A new version of radar-based iControl from 81 Kapsch TrafficCom's South African subsidiary Traffic Management Technologies (TMT) offers a new level of support for the management of signal controlled intersections. TMT executive director Douglas Davey says: "The latest iControl system can decide for itself on the best way to optimise traffic flow to reduce congestion and increase road safety." Davey claims it as a "significant advancement on conventional Doppler technology, with a 210m by 58m radar footprint". The system has been developed with the aid of funding from the South African Department of Trade & Industry.

California based US highway and intersection management specialist 119 Sensys Networks has made a move towards meeting the safety needs of vulnerable road users by introducing its MicroRadar battery powered and radar-based wireless sensor - the company's first departure from use of magnetic sensor technology.

The new device is designed to detect bicycles and to differentiate between these and other vehicles, while reducing hardware and costs in comparison to magnetic sensors.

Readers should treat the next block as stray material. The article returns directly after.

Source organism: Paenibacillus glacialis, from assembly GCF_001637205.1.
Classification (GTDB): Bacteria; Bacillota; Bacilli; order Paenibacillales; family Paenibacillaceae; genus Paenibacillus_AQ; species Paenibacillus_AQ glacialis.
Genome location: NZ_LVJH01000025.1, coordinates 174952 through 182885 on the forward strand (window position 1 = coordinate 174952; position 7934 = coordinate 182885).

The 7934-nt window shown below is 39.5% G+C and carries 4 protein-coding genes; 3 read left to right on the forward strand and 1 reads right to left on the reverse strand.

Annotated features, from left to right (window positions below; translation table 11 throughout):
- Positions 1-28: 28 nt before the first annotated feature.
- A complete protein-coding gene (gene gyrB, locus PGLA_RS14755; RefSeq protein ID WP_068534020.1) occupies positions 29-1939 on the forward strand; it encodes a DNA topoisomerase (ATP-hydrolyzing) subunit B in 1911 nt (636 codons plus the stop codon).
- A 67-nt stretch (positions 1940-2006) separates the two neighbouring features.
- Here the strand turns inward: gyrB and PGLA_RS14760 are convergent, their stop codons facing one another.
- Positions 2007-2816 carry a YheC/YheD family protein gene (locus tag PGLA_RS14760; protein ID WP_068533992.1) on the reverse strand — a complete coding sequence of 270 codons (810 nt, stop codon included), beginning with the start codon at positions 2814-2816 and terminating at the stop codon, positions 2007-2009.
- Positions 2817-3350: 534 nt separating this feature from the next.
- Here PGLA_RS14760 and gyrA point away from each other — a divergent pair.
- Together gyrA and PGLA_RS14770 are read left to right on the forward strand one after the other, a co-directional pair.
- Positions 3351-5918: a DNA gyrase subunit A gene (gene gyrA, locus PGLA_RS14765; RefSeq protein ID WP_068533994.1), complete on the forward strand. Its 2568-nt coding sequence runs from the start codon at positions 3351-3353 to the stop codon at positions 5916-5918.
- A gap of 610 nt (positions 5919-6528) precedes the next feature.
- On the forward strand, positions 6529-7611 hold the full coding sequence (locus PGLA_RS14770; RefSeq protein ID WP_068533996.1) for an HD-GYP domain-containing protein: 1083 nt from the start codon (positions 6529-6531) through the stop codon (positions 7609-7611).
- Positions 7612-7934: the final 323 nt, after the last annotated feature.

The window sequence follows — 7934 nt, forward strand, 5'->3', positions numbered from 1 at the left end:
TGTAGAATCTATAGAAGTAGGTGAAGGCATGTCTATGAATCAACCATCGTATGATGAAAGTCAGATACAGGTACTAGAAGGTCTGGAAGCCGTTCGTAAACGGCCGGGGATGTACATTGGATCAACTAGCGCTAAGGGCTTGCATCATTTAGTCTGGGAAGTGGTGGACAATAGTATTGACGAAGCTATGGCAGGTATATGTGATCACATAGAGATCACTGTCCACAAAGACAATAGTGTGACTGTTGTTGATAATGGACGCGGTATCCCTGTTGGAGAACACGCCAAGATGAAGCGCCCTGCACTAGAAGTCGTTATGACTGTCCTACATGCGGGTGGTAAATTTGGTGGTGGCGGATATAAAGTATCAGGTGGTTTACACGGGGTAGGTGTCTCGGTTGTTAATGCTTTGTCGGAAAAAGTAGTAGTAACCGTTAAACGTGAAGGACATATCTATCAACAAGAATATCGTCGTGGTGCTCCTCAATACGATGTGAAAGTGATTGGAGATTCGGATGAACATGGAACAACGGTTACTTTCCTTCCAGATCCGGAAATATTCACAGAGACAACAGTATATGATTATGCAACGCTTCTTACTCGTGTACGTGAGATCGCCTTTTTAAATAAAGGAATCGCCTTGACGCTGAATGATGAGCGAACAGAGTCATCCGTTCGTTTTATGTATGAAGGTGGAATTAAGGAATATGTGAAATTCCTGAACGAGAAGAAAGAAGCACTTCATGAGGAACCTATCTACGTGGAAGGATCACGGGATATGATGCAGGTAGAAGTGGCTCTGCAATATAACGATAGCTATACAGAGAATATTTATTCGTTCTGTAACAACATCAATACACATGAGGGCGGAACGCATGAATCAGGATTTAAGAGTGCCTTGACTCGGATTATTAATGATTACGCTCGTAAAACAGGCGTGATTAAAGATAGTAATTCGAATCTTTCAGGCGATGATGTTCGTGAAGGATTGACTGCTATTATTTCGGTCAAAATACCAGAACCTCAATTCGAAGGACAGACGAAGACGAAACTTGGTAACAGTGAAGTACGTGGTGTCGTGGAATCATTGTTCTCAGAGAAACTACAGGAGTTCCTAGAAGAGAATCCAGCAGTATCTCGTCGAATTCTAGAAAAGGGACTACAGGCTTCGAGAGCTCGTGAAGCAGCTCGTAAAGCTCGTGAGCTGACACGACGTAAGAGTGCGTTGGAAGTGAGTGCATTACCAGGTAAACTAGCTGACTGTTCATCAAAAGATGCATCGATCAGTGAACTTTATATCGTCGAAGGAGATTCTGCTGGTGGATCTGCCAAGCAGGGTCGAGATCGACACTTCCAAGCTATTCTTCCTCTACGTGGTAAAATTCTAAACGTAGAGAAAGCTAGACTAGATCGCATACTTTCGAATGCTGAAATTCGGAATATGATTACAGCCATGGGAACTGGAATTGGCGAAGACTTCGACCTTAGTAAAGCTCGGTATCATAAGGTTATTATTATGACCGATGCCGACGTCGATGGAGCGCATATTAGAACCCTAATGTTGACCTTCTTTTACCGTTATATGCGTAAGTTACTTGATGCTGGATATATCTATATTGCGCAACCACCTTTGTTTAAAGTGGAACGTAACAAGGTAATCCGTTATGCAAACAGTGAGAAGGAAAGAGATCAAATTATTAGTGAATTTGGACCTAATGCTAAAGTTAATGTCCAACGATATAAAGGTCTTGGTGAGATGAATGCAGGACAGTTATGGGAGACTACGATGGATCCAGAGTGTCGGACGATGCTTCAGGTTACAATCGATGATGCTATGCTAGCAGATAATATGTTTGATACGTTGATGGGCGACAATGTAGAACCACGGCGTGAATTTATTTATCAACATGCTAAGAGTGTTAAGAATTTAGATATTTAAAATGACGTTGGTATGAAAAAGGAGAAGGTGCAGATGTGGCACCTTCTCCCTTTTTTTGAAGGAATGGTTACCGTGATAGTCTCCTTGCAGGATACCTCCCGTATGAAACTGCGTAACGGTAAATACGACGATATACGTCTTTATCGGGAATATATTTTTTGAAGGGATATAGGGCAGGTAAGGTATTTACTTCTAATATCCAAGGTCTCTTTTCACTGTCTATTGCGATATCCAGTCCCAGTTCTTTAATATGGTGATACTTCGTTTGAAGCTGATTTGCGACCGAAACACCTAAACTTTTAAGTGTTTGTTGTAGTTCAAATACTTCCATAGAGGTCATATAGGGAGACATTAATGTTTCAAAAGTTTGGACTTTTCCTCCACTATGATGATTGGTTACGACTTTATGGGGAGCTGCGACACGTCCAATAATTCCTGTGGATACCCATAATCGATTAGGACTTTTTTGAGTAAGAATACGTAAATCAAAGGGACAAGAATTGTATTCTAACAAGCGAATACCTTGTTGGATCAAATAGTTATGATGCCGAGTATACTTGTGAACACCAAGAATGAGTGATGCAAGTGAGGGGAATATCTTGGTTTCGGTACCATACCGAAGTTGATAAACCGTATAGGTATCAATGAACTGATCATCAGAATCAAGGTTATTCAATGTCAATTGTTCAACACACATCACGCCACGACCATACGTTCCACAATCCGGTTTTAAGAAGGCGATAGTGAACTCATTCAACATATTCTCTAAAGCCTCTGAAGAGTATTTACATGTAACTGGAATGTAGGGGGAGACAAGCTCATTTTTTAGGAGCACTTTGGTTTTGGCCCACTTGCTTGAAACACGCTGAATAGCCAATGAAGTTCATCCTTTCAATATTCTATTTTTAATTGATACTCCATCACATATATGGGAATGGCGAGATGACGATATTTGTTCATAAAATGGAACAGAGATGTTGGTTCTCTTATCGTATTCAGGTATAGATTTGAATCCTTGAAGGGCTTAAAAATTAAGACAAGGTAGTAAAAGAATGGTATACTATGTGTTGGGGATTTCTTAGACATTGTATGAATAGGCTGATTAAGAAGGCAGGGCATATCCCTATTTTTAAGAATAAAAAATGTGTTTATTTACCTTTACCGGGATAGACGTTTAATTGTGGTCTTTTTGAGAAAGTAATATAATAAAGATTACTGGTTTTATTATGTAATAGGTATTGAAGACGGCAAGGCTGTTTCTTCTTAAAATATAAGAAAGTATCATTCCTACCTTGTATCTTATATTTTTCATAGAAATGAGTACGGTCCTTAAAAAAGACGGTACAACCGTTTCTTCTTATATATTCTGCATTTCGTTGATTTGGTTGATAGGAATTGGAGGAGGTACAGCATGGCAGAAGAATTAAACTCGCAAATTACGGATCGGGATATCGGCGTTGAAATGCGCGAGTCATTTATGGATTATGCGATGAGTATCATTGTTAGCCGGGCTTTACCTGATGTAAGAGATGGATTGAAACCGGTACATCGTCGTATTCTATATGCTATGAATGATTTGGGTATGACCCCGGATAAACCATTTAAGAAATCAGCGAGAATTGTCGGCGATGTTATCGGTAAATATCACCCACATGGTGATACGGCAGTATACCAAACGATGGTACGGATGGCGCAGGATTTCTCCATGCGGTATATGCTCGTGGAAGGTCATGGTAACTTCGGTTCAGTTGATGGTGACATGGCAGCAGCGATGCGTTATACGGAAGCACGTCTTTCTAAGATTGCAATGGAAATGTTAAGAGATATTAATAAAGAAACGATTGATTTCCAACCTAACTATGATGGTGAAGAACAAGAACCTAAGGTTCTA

Sensys Networks has also introduced an access point controller card to bring the processing of data from its sensors into traffic controller cabinets, allowing a doubling of the number of sensors that can be controlled. "A common thread across all applications is accurate, reliable detection,"says Sensys Networks director of product management Michael Volling.

Another California based company, traffic management specialist 73 Iteris, has announced introduction of Vantage Vector, the latest addition to its portfolio of vehicle detection solutions. Vantage Vector is designed to enhance the company's video detection capability with radar sensor technology.